On our first day in Vienna, we jumped right in and set off to Schönbrunn Palace, looking to experience the imperial nostalgia Vienna is famous for.
Schönbrunn Palace is a UNESCO World Heritage Site and Austria’s most visited tourist attraction. For centuries the palace served as the summer home of the Habsburgs, and to this day reflects the interests and tastes of the Habsburg monarchs. Schönbrunn is considered to be one of Europe’s most impressive Baroque palace complexes and Austria’s most significant cultural monument.
History of Schönbrunn Palace
The Schönbrunn estate came into Habsburg possession in 1569 through Maximillian II. It passed to many successors, who did little more than use it as a hunting ground.
The creation of Schönbrunn Palace can be attributed to Emperor Leopold I. In 1693, he commissioned Baroque architect Johann Bernhard Fischer von Erlach, to build a grand hunting lodge for his son, and heir to the throne, Joseph I. Unfortunately, Joseph died suddenly in 1711 before the palace was completed, halting construction for many years.
The unfinished palace became the dower residence of Joseph’s widow, Wilhelmine Amalie, until Emperor Charles VI acquired Schönbrunn in 1728. Eventually, Charles gifted the palace to his daughter Maria Theresa, who had a fondness for the palace and its gardens.
Under Maria Theresa’s influence, Joseph I’s hunting lodge was extended into a palatial residence. Schönbrunn Palace soon became the focus of court and political life. Since then, the palace has hosted many of Europe’s leading statesmen.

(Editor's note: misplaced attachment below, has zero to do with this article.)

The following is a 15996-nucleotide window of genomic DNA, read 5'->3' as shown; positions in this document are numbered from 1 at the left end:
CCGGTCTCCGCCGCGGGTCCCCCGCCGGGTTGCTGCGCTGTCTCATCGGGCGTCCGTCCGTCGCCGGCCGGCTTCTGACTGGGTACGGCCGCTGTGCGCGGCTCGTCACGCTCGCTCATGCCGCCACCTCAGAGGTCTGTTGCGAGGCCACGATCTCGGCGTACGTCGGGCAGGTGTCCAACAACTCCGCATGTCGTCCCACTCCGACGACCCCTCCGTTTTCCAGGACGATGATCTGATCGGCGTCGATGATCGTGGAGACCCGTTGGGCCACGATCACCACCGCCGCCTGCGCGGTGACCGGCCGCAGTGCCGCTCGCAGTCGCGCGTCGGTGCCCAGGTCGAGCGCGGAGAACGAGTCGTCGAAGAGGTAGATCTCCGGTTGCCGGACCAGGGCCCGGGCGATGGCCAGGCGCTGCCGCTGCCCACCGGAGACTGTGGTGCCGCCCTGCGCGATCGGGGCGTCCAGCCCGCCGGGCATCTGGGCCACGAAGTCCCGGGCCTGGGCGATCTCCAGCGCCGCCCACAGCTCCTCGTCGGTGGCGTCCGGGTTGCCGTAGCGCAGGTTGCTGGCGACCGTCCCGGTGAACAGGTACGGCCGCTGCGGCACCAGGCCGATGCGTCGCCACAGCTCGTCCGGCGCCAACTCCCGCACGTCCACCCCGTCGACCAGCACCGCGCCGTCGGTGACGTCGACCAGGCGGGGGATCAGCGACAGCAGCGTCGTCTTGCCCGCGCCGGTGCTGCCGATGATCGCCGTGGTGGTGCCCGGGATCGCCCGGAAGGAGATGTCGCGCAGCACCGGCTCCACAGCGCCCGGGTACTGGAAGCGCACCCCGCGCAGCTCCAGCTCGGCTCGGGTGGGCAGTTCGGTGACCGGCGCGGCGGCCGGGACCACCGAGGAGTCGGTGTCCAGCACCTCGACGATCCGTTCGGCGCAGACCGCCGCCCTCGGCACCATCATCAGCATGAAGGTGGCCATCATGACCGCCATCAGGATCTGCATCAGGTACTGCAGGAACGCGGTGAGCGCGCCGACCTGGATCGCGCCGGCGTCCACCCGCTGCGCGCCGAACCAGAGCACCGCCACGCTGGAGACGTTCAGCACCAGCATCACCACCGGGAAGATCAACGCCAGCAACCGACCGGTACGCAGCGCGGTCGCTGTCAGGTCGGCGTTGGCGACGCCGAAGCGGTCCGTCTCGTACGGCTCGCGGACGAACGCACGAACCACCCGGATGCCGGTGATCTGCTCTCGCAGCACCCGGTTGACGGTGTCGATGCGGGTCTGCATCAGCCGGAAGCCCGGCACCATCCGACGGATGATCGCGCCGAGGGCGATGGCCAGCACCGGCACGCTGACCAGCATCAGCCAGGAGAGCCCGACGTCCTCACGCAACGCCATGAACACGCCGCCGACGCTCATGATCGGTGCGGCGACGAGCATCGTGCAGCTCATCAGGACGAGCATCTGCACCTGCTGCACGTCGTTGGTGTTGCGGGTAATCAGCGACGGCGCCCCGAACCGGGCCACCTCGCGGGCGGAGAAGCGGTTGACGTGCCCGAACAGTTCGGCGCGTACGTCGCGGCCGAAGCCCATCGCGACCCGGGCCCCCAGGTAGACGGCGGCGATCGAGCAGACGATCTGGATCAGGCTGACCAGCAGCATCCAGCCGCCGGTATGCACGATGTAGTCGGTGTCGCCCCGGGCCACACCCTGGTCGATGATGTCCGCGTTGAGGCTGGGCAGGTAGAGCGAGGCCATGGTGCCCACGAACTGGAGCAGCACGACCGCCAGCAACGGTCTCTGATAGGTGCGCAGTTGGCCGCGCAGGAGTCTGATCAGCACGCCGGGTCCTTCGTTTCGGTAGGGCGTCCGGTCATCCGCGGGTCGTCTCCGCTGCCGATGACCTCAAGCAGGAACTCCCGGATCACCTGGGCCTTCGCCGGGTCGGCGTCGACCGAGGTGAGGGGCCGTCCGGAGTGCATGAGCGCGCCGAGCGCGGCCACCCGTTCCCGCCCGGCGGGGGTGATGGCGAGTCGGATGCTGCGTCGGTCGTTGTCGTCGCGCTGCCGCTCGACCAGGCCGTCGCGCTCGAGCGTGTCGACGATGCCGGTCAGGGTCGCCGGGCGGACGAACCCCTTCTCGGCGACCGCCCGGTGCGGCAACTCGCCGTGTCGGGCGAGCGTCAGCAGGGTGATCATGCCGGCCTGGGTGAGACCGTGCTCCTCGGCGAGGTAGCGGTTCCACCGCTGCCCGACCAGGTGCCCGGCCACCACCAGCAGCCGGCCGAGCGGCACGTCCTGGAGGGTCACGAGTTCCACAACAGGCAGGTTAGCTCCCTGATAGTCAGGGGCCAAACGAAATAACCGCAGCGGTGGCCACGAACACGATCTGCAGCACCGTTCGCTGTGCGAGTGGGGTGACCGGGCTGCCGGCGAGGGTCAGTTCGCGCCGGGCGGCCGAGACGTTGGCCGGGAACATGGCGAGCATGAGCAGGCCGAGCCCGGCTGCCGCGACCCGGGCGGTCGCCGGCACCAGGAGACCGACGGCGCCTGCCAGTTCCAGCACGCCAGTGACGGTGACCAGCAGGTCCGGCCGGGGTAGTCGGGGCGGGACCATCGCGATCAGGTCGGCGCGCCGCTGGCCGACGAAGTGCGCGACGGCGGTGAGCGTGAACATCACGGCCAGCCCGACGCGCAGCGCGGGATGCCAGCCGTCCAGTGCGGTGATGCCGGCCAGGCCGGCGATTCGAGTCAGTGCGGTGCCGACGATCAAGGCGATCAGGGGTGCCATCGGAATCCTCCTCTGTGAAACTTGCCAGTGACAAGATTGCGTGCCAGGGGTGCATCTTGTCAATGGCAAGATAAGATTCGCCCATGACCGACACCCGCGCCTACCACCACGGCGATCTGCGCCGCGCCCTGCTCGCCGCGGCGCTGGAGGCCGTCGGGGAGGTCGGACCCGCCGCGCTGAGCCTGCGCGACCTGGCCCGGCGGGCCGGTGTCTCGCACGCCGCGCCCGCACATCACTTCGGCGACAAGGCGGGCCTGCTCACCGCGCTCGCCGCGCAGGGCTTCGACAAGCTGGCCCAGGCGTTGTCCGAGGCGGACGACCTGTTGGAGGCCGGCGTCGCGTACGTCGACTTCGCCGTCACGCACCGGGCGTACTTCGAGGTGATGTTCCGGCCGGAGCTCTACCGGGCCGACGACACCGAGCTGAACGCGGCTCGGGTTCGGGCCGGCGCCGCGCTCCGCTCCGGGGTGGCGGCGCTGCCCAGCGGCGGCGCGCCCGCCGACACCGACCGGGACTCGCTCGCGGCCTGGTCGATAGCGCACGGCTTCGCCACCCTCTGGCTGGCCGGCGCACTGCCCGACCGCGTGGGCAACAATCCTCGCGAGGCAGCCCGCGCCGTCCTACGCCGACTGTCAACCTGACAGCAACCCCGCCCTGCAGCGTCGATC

Ownership of Schönbrunn Palace was passed to The Republic of Austria at the end of the monarchy in 1918.
Our Visit to Schönbrunn Palace
We decided to purchase the Classic Pass which included the “Grand Tour” of the palace. We wandered through 40 authentically furnished rooms, including the state rooms and private apartments of Franz Joseph and his wife Elizabeth, or Sisi as she was commonly called.
As we expected, many of the rooms were luxurious, but some were surprisingly modest. The audio guide said that Franz Joseph liked to live more modestly than other royals.
As we were walking around Schönbrunn Palace, we couldn’t help but compare it to the Palace of Versailles. Mike kept calling it a “mini Versailles” but didn’t seem as impressed with it as he was Versailles.
I thought the palace was nice, but noticeably less extravagant than Versailles. It’s actually strange I thought that because the most interesting room for me was called the “Millions Room”. The entire room was covered with rare Palisander wood panelling, decorated with 60 Rococo cartouches. The cartouches framed Indo-Persian miniatures, showing scenes from the life of Mongol rulers in India. It was quite unique!
While our visit was nice, and the interior was beautiful, the palace didn’t leave too much of a lasting impression. Maybe it’s because we’d already visited some palaces on this trip. Or maybe it’s because I wasn’t allowed to take pictures, which always disappoints me, and sometimes even makes me a bit grumpy.